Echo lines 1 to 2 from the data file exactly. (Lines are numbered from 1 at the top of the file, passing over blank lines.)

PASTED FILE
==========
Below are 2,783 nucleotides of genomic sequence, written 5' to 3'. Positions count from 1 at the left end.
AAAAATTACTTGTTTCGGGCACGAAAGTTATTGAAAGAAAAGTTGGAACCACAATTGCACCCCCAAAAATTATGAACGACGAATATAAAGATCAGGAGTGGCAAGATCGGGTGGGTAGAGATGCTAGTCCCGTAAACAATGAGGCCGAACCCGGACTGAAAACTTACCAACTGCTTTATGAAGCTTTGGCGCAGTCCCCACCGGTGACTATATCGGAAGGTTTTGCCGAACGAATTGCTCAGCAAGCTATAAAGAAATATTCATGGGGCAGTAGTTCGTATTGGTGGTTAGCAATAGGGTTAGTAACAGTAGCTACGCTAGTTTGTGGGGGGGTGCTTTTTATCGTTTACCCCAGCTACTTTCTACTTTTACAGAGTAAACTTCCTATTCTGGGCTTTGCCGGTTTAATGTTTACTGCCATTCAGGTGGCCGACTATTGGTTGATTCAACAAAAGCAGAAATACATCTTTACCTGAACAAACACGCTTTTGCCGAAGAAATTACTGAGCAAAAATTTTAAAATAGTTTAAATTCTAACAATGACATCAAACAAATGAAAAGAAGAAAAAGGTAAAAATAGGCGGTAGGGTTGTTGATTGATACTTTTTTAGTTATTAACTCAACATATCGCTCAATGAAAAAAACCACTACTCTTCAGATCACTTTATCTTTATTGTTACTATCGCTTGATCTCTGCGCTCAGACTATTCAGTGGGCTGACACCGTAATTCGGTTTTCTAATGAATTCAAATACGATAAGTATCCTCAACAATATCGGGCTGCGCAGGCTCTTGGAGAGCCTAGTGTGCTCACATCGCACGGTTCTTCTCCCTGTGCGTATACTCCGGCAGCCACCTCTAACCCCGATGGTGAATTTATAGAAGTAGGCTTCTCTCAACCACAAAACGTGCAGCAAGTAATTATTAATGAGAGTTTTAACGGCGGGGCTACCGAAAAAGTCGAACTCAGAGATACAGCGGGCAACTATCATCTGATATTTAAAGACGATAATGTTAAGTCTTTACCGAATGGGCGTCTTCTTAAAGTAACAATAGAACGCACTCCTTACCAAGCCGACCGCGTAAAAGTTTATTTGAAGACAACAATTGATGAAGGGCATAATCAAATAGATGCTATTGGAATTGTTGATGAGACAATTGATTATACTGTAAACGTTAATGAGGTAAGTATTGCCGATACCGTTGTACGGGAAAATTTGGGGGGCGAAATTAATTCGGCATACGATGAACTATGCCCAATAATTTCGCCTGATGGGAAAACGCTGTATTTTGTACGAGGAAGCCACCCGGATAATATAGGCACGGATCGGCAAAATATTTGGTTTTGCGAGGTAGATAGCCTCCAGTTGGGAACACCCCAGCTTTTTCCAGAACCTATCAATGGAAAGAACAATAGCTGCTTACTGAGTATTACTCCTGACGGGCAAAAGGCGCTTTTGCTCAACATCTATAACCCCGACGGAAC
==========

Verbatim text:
Below are 2,783 nucleotides of genomic sequence, written 5' to 3'. Positions count from 1 at the left end.
AAAAATTACTTGTTTCGGGCACGAAAGTTATTGAAAGAAAAGTTGGAACCACAATTGCACCCCCAAAAATTATGAACGACGAATATAAAGATCAGGAGTGGCAAGATCGGGTGGGTAGAGATGCTAGTCCCGTAAACAATGAGGCCGAACCCGGACTGAAAACTTACCAACTGCTTTATGAAGCTTTGGCGCAGTCCCCACCGGTGACTATATCGGAAGGTTTTGCCGAACGAATTGCTCAGCAAGCTATAAAGAAATATTCATGGGGCAGTAGTTCGTATTGGTGGTTAGCAATAGGGTTAGTAACAGTAGCTACGCTAGTTTGTGGGGGGGTGCTTTTTATCGTTTACCCCAGCTACTTTCTACTTTTACAGAGTAAACTTCCTATTCTGGGCTTTGCCGGTTTAATGTTTACTGCCATTCAGGTGGCCGACTATTGGTTGATTCAACAAAAGCAGAAATACATCTTTACCTGAACAAACACGCTTTTGCCGAAGAAATTACTGAGCAAAAATTTTAAAATAGTTTAAATTCTAACAATGACATCAAACAAATGAAAAGAAGAAAAAGGTAAAAATAGGCGGTAGGGTTGTTGATTGATACTTTTTTAGTTATTAACTCAACATATCGCTCAATGAAAAAAACCACTACTCTTCAGATCACTTTATCTTTATTGTTACTATCGCTTGATCTCTGCGCTCAGACTATTCAGTGGGCTGACACCGTAATTCGGTTTTCTAATGAATTCAAATACGATAAGTATCCTCAACAATATCGGGCTGCGCAGGCTCTTGGAGAGCCTAGTGTGCTCACATCGCACGGTTCTTCTCCCTGTGCGTATACTCCGGCAGCCACCTCTAACCCCGATGGTGAATTTATAGAAGTAGGCTTCTCTCAACCACAAAACGTGCAGCAAGTAATTATTAATGAGAGTTTTAACGGCGGGGCTACCGAAAAAGTCGAACTCAGAGATACAGCGGGCAACTATCATCTGATATTTAAAGACGATAATGTTAAGTCTTTACCGAATGGGCGTCTTCTTAAAGTAACAATAGAACGCACTCCTTACCAAGCCGACCGCGTAAAAGTTTATTTGAAGACAACAATTGATGAAGGGCATAATCAAATAGATGCTATTGGAATTGTTGATGAGACAATTGATTATACTGTAAACGTTAATGAGGTAAGTATTGCCGATACCGTTGTACGGGAAAATTTGGGGGGCGAAATTAATTCGGCATACGATGAACTATGCCCAATAATTTCGCCTGATGGGAAAACGCTGTATTTTGTACGAGGAAGCCACCCGGATAATATAGGCACGGATCGGCAAAATATTTGGTTTTGCGAGGTAGATAGCCTCCAGTTGGGAACACCCCAGCTTTTTCCAGAACCTATCAATGGAAAGAACAATAGCTGCTTACTGAGTATTACTCCTGACGGGCAAAAGGCGCTTTTGCTCAACATCTATAACCCCGACGGAAC